Malachy Tallack: First Thoughts

It is hard, on these mornings after, to feel positive. It is hard not to imagine that all the energy, all the creativity and enthusiasm, has been wasted. Scotland has voted to remain part of the United Kingdom, and its future role within that kingdom will be decided by the very politicians from whom the Yes campaign was attempting to wrestle power.

I am not by nature an optimist, but I am trying my best. Hope, today, is no less important than it was last Thursday as we went to the polls.

The most striking thing about the debate over Scottish independence was the degree to which so many Yes voters were inspired not by any kind of nationalism – ‘identity’ barely came into it – but by a desire for social change and for greater democracy. Somehow, the No campaign, together with much of the mainstream media, failed to recognise this basic fact until it was almost too late. Their last-minute acknowledgement that the status quo could not continue may just have saved the union.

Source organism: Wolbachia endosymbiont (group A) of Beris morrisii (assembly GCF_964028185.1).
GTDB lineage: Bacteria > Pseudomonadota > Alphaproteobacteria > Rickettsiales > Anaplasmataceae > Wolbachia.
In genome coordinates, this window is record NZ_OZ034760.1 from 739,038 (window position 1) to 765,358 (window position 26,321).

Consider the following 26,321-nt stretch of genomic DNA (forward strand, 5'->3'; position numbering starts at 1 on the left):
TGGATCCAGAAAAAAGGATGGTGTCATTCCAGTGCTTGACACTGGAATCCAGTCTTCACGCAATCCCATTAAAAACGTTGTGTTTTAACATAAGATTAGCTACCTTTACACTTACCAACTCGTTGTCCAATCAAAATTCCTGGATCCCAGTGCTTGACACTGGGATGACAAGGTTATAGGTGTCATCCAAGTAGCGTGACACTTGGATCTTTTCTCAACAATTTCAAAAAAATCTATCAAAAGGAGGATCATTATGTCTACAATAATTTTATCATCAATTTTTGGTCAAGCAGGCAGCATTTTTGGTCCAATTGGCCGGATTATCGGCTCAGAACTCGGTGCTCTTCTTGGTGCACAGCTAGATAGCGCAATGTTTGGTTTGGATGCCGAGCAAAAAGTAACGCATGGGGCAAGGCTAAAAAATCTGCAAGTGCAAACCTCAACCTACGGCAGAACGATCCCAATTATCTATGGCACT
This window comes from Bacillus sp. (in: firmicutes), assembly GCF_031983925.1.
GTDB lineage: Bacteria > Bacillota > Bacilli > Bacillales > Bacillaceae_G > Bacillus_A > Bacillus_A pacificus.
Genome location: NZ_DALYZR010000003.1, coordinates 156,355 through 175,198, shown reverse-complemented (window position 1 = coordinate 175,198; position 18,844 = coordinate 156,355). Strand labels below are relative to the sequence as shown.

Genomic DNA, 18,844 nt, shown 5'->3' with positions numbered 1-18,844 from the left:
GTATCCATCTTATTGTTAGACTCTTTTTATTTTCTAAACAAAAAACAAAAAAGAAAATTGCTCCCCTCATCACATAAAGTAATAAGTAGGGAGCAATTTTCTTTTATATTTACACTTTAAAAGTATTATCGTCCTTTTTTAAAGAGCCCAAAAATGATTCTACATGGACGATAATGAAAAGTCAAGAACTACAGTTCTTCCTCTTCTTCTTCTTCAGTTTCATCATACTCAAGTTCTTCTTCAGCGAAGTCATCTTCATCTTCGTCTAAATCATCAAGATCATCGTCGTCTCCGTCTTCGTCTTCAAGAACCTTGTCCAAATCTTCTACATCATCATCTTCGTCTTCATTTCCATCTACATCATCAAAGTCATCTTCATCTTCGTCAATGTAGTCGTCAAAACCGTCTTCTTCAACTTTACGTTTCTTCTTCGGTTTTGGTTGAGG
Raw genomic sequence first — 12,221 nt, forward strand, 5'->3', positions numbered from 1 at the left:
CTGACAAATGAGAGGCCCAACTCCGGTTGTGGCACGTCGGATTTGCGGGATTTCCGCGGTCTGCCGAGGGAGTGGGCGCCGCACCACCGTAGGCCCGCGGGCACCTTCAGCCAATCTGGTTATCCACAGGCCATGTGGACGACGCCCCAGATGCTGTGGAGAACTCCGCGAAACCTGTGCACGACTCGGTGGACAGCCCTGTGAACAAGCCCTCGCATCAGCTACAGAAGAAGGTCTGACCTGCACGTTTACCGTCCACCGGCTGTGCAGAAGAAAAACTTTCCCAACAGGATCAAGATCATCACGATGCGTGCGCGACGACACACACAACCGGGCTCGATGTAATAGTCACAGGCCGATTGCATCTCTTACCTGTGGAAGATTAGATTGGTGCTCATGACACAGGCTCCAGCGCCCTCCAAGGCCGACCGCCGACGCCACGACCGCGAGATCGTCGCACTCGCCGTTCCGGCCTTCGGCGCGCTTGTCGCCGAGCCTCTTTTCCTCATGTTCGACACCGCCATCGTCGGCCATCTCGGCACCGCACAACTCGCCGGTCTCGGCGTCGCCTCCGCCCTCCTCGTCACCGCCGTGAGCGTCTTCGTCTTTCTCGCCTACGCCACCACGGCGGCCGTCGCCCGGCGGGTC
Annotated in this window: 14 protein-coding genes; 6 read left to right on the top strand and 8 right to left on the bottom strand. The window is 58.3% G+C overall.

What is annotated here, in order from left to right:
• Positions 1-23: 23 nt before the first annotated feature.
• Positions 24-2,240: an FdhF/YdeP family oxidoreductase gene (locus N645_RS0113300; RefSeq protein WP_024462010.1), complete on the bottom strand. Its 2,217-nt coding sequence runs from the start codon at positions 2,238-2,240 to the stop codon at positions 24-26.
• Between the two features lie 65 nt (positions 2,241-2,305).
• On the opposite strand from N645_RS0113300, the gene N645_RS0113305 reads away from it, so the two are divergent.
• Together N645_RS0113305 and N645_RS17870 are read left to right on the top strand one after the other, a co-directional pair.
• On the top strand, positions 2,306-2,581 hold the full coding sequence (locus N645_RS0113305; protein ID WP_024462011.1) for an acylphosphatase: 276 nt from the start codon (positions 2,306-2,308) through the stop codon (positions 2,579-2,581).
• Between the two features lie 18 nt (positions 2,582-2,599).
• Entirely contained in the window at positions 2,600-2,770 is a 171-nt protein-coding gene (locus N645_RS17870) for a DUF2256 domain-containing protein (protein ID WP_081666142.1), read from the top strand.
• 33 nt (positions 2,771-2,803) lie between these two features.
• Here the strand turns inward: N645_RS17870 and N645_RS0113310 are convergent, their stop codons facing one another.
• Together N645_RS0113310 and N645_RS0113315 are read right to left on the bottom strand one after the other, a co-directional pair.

But while the UK remains intact for now, the issues that engaged people have not gone away. Poverty, social exclusion and inequality; the desire for land reform and for a more humane economic policy; the need to see Trident gone: these things are still with us. And, crucially, they would still be with us had the country voted Yes.

Independence was never meant to be the end, only the means; it was just a point from which to move forward. All of the energy of the Yes campaign, all of its momentum, was towards a single day. But had that energy dissolved after the 18th of September, it would have been disastrous. A Yes vote followed by disengagement would have been far worse than a No vote followed by a strengthening of resolve.